LAHORE: With the connivance of the management and staff of Pakistan National Council of Arts (PNCA), it has been revealed that ten permanent collections of paintings of the eminent artist A J Shemza have been removed illegally from the National Arts Gallery Islamabad and artwork worth billions has been stolen.
The National Artists Association of Pakistan (NAAP) has demanded of Federal Minister for Education, National Heritage and Culture Shafqat Mahmood to recover stolen and removed paintings from the National Art Gallery and take actions against those responsible.
NAAP Chairperson Mian Ijazul Hassan also wrote a letter on August 27, 2020, to Shafqat and made it clear that the PNCA was a national institution tasked with caring and custody of valuable artworks (paintings, sculptures, ceramics, etc.) in the ownership of the government.
“These valuable treasures have over the years either been gifted to the GOP [Government of Pakistan] or have been acquired by the GoP as part of the ‘Permanent Collection’ housed at the National Art Gallery (established as part of PNCA) located at P-5/1, Islamabad. PNCA however, has been unable to keep this Permanent Collection safe and secure. In the year 2016, it surfaced that artworks worth crores were missing from the Permanent Collection. These artworks were invaluable and irreplaceable assets and a part of our cultural heritage and their disappearance due to sheer negligence of PNCA management and staff is a national loss. To date, no concrete action has been taken against the culprits who were involved and responsible for what amounts to outright theft,” the letter states.
The NAAP chairperson also revealed that he had recently learned that ill-intentioned efforts were being made to remove the 10 paintings of the famous Pakistani artist, the late Shemza, from the collection under the guise of his wife demanding their return even though these paintings have been part of the Permanent Collection of National Art Gallery since 1985.
“Late A J Shemza’s Exhibition of ‘The Roots’ series comprising of 100 paintings, was organized by the Lahore Art Council in 1985 at NAAP’s initiative. At the close of the exhibition, PNCA, Islamabad was requested to hold Shemza’s Exhibition at the National Gallery Islamabad but the permission was declined. Upon completion of Shemza’s exhibition at Alhamra, I along with some other prominent artists and members of NAAP have personal knowledge that ten paintings were selected by Mr Shemza’s wife (Ms Mary Katrina) and gifted to the National Art Gallery so that her late husband be on permanent display as a prominent Pakistani artist who had moved to the United Kingdom in the sixties. It is indeed a matter of record that these paintings have been on display and part of the Permanent Collection for almost 33 years now,” he said in the letter.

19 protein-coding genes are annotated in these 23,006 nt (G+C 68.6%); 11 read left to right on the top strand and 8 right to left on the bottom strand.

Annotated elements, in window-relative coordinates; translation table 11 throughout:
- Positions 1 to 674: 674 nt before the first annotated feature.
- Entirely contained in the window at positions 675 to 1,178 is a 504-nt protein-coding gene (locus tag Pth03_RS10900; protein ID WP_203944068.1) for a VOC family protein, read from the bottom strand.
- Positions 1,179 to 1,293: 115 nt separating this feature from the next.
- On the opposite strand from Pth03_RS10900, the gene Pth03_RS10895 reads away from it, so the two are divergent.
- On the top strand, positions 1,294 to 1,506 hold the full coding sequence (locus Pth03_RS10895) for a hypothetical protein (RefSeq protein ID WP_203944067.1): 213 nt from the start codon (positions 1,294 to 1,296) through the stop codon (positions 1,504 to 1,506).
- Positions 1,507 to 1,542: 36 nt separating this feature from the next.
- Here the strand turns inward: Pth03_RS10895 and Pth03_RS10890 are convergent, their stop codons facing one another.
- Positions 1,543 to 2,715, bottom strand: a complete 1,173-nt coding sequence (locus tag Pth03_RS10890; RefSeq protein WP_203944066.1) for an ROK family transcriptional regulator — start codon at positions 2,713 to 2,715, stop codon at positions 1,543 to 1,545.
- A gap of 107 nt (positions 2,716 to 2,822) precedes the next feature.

The letter went on to ask the federal minister to intervene immediately in this matter to ensure that all paintings and other artworks comprising the Permanent Collection at the National Art Gallery at PNCA are preserved and safeguarded, including Shemza’s works.
“You would agree that every effort should be made by PNCA to protect and preserve these national treasures that constitute our national heritage and any removal of Shemza’s paintings would constitute misappropriation of public property with strict legal consequences for all involved. The reputational harm caused to PNCA would also be immense as this illegal attempt at removal of our cultural heritage has all the makings of an international scandal.”
The artist community, in the letter, demanded that any attempt to remove the paintings of the late Shemza from the permanent collection be stopped, and demanded assurance that the Permanent Collection be catalogued so that the complete list can be made public on PNCA’s website.
The artist community has also assured their full support and said that they can help with this essential documentation and cataloguing effort, which they claim can easily be achieved.
The letter also demanded that all lost or stolen artworks be identified from the permanent collection and legal and administrative actions be initiated for the recovery of these artworks. The letter went on to demand legal action against the management, staff members of PNCA, and all others who were responsible for this misappropriation of public property.
Furthermore, it stated that the clear guidelines should be established for the display, handling, removal, movement and storage of all artworks.
“Establish a clear chain of custody for the artworks so that in case of any missing artwork, the custodian is easily identifiable and held responsibly and establish clear guidelines for the security of artworks from theft and other misappropriation,” the letter added.
In the letter, the chairman expressed hope that the federal minister would take immediate action on the matter. “I hope that you will take urgent action in this matter of great national and public importance. If we do not hear back from your office delineating how you intend to respond by Friday September 11, 2020, then we will be constrained to initiate legal action on our own,” the chairman added.